Perhaps more than anything, Quarterback demonstrates exactly why so many highly touted prospects bust at the NFL level. This position has less to do with pure athleticism and talent and everything to do with preparation and execution. A player who can recite the plays correctly has a better chance of being successful than a player who can throw a football eighty yards. It’s the reason Ryan Leaf failed while Peyton Manning succeeded. It’s the work on the margins, in the periphery, out of sight, that matters more than being strong or fast or able to launch a ball – that and being able to take a beating, too.
Make no mistake, being a QB means dealing with pain. The series does an excellent job of demonstrating just how excruciating every sack is. QBs aren’t being brought to the ground softly. Defenders are hitting, smacking, punching, clawing, shoving, and ripping you at every opportunity. As a QB, your job is to stand in there and take it.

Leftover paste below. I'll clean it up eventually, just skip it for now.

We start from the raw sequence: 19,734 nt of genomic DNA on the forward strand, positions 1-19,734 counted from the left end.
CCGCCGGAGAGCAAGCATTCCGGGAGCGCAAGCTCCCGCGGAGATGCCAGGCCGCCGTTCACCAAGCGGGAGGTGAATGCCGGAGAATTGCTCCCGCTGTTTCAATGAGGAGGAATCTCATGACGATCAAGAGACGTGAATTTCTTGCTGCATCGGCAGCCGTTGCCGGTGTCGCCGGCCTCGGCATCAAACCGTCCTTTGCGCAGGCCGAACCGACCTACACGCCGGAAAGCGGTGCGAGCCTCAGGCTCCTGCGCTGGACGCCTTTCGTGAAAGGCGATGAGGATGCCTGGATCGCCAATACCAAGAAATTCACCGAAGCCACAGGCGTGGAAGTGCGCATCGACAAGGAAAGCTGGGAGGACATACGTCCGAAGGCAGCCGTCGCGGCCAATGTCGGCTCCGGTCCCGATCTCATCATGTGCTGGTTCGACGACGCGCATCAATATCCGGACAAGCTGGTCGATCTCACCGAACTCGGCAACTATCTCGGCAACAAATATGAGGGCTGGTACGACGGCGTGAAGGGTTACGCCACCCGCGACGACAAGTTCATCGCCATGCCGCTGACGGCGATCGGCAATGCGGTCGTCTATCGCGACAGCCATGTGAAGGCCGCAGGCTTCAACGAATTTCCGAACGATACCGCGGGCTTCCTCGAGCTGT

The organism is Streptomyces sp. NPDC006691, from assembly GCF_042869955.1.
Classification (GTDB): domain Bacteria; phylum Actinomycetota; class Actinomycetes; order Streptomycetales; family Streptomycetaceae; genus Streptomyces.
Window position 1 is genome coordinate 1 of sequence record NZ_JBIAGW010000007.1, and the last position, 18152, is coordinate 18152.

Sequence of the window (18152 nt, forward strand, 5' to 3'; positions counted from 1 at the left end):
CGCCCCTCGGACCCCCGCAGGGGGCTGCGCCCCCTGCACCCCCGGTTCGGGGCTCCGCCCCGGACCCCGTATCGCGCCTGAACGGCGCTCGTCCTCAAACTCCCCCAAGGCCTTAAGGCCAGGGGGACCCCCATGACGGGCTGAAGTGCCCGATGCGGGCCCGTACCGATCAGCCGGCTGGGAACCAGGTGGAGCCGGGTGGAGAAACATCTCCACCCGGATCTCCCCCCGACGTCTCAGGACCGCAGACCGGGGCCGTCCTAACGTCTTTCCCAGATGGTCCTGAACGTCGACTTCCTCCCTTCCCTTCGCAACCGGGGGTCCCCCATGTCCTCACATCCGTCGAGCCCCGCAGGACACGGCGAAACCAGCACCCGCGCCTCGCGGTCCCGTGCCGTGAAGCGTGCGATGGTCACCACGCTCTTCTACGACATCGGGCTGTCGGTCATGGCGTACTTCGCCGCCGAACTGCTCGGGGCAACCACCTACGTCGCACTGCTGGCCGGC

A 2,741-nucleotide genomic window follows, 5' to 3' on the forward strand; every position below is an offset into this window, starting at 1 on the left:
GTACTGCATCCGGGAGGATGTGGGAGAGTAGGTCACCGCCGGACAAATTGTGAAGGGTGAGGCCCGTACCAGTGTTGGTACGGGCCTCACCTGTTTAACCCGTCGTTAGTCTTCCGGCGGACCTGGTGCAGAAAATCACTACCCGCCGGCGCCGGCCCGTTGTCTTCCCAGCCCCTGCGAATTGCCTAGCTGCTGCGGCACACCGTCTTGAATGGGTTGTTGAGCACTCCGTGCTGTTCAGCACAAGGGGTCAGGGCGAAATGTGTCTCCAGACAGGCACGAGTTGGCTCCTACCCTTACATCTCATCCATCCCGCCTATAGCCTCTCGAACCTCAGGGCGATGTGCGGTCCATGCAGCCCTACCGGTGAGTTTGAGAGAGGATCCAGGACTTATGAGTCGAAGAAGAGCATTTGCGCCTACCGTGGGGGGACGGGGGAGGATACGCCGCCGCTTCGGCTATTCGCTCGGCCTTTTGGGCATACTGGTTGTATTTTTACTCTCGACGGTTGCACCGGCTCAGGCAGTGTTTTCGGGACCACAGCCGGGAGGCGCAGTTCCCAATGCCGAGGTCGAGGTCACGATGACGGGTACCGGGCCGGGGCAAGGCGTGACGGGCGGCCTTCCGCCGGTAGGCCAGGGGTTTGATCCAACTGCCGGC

Being a Bengals fan, it was admittedly difficult to watch the entire series without grimacing during nearly every scene with Mahomes and the Chiefs. That’s good though. It’s a reminder of why we love this sport so much. The Chiefs may have beaten the Bengals in the AFC Championship Game last year, but it’s made me all the more excited to see the 2023 season play out. Mahomes talked often about how much losing to the Bengals bothered him and how motivated he was to finally break through, and I’m sure Joe Burrow is having similar feelings right now.
As a fan of football and a fan of sports in general, I highly recommend watching Quarterback. It’s a behind-the-scenes look at the gritty, strenuous, and uncomfortable life of an NFL QB. For as much attention the media loves to give them, they really aren’t divas. They’re, for the most part, modest, hard-working men who are singularly focused on the pursuit of perfection. Being an NFL QB is the most-demanding job in professional sports, and thanks to this series, that has never been more obvious.